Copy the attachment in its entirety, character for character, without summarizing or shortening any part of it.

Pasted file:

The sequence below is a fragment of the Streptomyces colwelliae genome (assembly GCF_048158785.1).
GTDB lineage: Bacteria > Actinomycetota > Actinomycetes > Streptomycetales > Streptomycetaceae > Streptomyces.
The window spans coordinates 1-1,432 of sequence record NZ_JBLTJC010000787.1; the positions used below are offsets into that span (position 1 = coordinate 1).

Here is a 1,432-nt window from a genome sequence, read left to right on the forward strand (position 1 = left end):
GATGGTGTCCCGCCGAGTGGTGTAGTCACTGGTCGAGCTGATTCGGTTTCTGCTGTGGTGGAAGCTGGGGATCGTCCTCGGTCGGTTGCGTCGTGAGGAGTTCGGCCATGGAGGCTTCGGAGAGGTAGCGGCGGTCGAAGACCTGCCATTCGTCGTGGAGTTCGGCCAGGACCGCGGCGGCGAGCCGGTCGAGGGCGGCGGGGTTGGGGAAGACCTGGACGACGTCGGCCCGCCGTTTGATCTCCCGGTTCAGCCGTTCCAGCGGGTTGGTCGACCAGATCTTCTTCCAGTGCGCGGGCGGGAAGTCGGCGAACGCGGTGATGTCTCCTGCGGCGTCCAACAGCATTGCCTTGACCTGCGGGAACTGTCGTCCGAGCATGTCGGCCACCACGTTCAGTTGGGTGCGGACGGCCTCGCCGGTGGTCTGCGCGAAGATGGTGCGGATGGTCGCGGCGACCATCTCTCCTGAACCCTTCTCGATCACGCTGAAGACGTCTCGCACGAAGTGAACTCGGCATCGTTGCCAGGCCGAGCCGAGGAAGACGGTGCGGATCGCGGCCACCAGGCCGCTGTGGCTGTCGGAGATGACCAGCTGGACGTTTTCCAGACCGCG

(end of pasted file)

The sequence below is a fragment of the Streptomyces colwelliae genome (assembly GCF_048158785.1).
GTDB lineage: Bacteria > Actinomycetota > Actinomycetes > Streptomycetales > Streptomycetaceae > Streptomyces.
The window spans coordinates 1-1,432 of sequence record NZ_JBLTJC010000787.1; the positions used below are offsets into that span (position 1 = coordinate 1).

Here is a 1,432-nt window from a genome sequence, read left to right on the forward strand (position 1 = left end):
GATGGTGTCCCGCCGAGTGGTGTAGTCACTGGTCGAGCTGATTCGGTTTCTGCTGTGGTGGAAGCTGGGGATCGTCCTCGGTCGGTTGCGTCGTGAGGAGTTCGGCCATGGAGGCTTCGGAGAGGTAGCGGCGGTCGAAGACCTGCCATTCGTCGTGGAGTTCGGCCAGGACCGCGGCGGCGAGCCGGTCGAGGGCGGCGGGGTTGGGGAAGACCTGGACGACGTCGGCCCGCCGTTTGATCTCCCGGTTCAGCCGTTCCAGCGGGTTGGTCGACCAGATCTTCTTCCAGTGCGCGGGCGGGAAGTCGGCGAACGCGGTGATGTCTCCTGCGGCGTCCAACAGCATTGCCTTGACCTGCGGGAACTGTCGTCCGAGCATGTCGGCCACCACGTTCAGTTGGGTGCGGACGGCCTCGCCGGTGGTCTGCGCGAAGATGGTGCGGATGGTCGCGGCGACCATCTCTCCTGAACCCTTCTCGATCACGCTGAAGACGTCTCGCACGAAGTGAACTCGGCATCGTTGCCAGGCCGAGCCGAGGAAGACGGTGCGGATCGCGGCCACCAGGCCGCTGTGGCTGTCGGAGATGACCAGCTGGACGTTTTCCAGACCGCG